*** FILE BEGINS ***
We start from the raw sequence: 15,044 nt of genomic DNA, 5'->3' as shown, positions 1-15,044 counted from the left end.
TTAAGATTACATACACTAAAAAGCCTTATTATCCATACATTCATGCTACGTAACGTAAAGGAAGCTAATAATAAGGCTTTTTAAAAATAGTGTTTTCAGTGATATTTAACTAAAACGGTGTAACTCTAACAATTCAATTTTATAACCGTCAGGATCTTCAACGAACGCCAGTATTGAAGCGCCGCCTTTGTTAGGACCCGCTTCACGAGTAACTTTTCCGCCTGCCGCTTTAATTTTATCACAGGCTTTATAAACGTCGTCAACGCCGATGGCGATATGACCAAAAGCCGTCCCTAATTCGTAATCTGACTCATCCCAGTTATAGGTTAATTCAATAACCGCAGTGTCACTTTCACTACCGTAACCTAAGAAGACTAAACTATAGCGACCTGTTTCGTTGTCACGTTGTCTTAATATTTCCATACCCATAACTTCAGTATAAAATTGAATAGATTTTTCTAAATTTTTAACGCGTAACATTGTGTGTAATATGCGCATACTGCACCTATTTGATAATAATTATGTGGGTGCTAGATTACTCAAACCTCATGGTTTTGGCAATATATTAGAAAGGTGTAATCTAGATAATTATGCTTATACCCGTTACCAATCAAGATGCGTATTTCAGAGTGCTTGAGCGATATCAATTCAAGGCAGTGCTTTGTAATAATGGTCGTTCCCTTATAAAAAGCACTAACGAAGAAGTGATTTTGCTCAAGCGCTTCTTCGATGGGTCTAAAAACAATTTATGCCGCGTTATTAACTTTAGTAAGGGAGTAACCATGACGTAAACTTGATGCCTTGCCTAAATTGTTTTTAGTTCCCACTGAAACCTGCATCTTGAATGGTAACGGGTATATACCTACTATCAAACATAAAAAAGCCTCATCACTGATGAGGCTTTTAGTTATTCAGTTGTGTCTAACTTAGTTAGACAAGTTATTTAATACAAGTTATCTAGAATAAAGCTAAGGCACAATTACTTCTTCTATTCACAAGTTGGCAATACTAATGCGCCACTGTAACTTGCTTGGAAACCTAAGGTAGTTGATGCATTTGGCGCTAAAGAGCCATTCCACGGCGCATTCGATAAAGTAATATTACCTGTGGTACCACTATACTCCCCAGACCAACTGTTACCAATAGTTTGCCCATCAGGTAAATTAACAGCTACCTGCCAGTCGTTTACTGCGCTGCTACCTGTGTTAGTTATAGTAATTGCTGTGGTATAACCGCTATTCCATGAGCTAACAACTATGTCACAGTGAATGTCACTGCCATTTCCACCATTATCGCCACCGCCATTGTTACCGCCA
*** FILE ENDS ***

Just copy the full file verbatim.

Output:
We start from the raw sequence: 15,044 nt of genomic DNA, 5'->3' as shown, positions 1-15,044 counted from the left end.
TTAAGATTACATACACTAAAAAGCCTTATTATCCATACATTCATGCTACGTAACGTAAAGGAAGCTAATAATAAGGCTTTTTAAAAATAGTGTTTTCAGTGATATTTAACTAAAACGGTGTAACTCTAACAATTCAATTTTATAACCGTCAGGATCTTCAACGAACGCCAGTATTGAAGCGCCGCCTTTGTTAGGACCCGCTTCACGAGTAACTTTTCCGCCTGCCGCTTTAATTTTATCACAGGCTTTATAAACGTCGTCAACGCCGATGGCGATATGACCAAAAGCCGTCCCTAATTCGTAATCTGACTCATCCCAGTTATAGGTTAATTCAATAACCGCAGTGTCACTTTCACTACCGTAACCTAAGAAGACTAAACTATAGCGACCTGTTTCGTTGTCACGTTGTCTTAATATTTCCATACCCATAACTTCAGTATAAAATTGAATAGATTTTTCTAAATTTTTAACGCGTAACATTGTGTGTAATATGCGCATACTGCACCTATTTGATAATAATTATGTGGGTGCTAGATTACTCAAACCTCATGGTTTTGGCAATATATTAGAAAGGTGTAATCTAGATAATTATGCTTATACCCGTTACCAATCAAGATGCGTATTTCAGAGTGCTTGAGCGATATCAATTCAAGGCAGTGCTTTGTAATAATGGTCGTTCCCTTATAAAAAGCACTAACGAAGAAGTGATTTTGCTCAAGCGCTTCTTCGATGGGTCTAAAAACAATTTATGCCGCGTTATTAACTTTAGTAAGGGAGTAACCATGACGTAAACTTGATGCCTTGCCTAAATTGTTTTTAGTTCCCACTGAAACCTGCATCTTGAATGGTAACGGGTATATACCTACTATCAAACATAAAAAAGCCTCATCACTGATGAGGCTTTTAGTTATTCAGTTGTGTCTAACTTAGTTAGACAAGTTATTTAATACAAGTTATCTAGAATAAAGCTAAGGCACAATTACTTCTTCTATTCACAAGTTGGCAATACTAATGCGCCACTGTAACTTGCTTGGAAACCTAAGGTAGTTGATGCATTTGGCGCTAAAGAGCCATTCCACGGCGCATTCGATAAAGTAATATTACCTGTGGTACCACTATACTCCCCAGACCAACTGTTACCAATAGTTTGCCCATCAGGTAAATTAACAGCTACCTGCCAGTCGTTTACTGCGCTGCTACCTGTGTTAGTTATAGTAATTGCTGTGGTATAACCGCTATTCCATGAGCTAACAACTATGTCACAGTGAATGTCACTGCCATTTCCACCATTATCGCCACCGCCATTGTTACCGCCA